International Sports Economics Comparisons

International Sports Economics Comparisons

International Sports Economics Comparisons

International Sports Economics Comparisons

Synopsis

This book brings together, for the first time under a single cover, international comparisons of the major topics in sports economics. Contributors are all renowned scholars of the international sports scene in Australia, New Zealand, Brazil, the Pacific Rim, North America, and Europe. The reader will find an overview of sports in particular countries and regions along with comparisons along the major topics of economic importance. In particular, the contributions compare and contrast revenues and costs, labor markets (restrictions and discrimination), market structures (league and association organizations) and outcomes (team profitability and competitive balance), and policy issues (especially competition policy). Aimed primarily at sports scholars, practicing sports professionals, and policymakers, the volume is also well suited for undergraduate sports economics, sports management, and sports law courses.

Excerpt

Sports are a worldwide economic phenomenon. Around the world, institutions to govern them and organizations to run them vary significantly. The purpose of this volume is to shed light on this variation. It has also been our experience that economists gathering together from different lands typically spend the first few minutes simply catching up on the facts of institutions and organizations, and often the way in which they thought the world worked ends up being false. If this book accomplished nothing more than presenting the facts of international sports institutions and organizations, that would be enough. But, as readers will discover, it does much more than that. It has been our distinct pleasure to have had a hand in guiding this volume to completion. As editors, we offer just this brief preface since there is so much ground to cover.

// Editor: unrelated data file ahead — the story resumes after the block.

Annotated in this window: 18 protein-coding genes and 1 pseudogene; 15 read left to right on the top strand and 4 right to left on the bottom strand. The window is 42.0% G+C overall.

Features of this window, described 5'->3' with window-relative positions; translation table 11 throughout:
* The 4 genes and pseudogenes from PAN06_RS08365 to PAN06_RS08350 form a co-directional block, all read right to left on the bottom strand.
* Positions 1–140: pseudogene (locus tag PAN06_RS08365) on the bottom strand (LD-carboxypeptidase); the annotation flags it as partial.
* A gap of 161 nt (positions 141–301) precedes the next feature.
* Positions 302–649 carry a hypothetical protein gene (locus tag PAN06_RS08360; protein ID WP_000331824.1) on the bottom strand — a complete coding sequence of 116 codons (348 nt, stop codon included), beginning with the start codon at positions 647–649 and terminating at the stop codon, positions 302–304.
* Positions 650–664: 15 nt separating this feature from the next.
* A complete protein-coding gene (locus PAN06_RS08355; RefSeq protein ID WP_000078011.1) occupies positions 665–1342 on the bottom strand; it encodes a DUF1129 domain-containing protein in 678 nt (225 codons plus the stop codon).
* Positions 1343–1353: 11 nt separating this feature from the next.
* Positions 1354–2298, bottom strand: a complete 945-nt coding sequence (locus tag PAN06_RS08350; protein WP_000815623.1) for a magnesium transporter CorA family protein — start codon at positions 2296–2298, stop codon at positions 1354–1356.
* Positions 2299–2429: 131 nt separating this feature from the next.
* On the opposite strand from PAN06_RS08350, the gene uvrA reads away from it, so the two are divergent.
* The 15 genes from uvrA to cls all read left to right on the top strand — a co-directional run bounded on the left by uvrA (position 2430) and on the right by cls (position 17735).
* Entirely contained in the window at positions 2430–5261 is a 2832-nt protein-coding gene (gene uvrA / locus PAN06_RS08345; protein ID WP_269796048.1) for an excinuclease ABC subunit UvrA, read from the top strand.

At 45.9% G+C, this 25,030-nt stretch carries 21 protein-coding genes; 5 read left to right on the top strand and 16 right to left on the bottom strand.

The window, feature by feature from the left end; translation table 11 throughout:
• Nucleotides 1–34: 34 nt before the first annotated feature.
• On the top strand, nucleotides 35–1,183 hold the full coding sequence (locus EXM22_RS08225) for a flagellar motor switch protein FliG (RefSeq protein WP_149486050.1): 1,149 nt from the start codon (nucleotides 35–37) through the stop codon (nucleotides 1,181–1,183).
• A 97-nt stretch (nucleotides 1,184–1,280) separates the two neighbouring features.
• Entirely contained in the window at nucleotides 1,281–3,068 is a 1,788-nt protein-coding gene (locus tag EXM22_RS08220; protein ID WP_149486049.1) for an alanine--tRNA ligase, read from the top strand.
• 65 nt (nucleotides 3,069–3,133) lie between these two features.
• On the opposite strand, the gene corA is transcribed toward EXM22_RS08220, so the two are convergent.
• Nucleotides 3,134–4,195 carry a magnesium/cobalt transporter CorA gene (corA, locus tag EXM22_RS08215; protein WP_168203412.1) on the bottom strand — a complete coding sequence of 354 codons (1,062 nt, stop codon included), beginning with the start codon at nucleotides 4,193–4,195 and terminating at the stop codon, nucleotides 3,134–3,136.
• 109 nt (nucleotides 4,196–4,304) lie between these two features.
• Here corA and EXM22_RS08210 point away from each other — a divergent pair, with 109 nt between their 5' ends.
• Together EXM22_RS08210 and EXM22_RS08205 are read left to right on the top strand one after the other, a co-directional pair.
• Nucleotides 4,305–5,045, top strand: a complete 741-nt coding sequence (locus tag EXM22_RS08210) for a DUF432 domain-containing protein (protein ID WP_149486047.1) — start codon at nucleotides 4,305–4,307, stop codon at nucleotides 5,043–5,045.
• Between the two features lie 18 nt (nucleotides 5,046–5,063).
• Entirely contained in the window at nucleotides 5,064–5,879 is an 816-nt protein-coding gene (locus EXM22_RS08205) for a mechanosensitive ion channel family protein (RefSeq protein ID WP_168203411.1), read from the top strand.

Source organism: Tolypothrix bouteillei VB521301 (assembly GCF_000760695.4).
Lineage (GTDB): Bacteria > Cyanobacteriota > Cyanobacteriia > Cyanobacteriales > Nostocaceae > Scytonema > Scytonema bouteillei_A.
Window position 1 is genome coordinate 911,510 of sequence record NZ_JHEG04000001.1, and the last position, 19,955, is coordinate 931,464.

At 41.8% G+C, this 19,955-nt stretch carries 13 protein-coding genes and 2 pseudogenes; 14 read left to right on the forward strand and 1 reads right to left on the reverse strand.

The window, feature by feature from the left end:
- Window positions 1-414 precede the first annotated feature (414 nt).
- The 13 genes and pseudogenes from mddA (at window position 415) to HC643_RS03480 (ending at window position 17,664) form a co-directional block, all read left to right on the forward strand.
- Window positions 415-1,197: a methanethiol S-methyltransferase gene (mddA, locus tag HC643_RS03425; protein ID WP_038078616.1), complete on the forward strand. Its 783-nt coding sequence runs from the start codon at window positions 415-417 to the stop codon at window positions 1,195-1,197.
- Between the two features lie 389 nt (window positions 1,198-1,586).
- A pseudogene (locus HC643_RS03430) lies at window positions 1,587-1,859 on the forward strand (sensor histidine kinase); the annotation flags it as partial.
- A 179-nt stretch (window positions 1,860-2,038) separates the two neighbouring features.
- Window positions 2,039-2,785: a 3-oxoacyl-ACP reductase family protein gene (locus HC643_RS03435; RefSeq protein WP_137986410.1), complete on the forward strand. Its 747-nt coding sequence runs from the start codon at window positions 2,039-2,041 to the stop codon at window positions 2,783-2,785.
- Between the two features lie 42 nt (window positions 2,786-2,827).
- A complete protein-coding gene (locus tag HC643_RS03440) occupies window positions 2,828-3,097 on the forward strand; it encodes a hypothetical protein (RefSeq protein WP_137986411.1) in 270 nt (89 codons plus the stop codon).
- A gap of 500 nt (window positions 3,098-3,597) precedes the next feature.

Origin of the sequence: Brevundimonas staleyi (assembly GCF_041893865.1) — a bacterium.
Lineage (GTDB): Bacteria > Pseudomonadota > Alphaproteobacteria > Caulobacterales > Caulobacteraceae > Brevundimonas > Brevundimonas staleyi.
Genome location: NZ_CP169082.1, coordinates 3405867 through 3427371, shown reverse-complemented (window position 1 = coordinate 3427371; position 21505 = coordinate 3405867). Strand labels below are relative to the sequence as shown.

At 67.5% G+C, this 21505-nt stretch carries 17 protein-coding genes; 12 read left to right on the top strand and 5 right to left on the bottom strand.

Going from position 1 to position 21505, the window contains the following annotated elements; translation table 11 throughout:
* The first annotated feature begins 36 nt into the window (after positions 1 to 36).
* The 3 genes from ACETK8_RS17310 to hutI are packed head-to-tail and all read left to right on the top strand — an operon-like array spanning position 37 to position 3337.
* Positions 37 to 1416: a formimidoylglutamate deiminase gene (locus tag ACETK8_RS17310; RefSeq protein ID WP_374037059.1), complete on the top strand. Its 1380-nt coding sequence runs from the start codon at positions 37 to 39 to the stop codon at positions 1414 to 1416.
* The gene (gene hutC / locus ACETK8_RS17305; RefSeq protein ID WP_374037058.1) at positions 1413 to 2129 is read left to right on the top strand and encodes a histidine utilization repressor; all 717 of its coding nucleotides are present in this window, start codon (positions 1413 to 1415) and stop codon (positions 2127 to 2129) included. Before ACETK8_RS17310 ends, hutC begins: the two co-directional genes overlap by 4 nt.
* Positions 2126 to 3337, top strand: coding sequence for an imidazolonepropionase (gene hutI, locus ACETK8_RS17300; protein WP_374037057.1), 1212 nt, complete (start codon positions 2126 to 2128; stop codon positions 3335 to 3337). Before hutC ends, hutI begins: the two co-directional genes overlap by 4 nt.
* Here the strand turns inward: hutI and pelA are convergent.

The first four sections cover Western Europe, and the leadoff chapters set the tone for issues and comparisons. Bourg notes that the “European model” is an evolving policy choice. The originality and architecture of the European model are in danger, notably the aspects that distinguish it from the American model; that is, the primacy of the sports objective over the economic result. The chapter examines the challenges confronting European policy makers as they decide which economic model to apply to European sports into the future. Szymanski wonders if there even is such a thing as the “European model.” The European Commission suggests that there is a distinct European model of sport, and this chapter explores its existence by comparing European and U.S. institutionalized antitrust frameworks.

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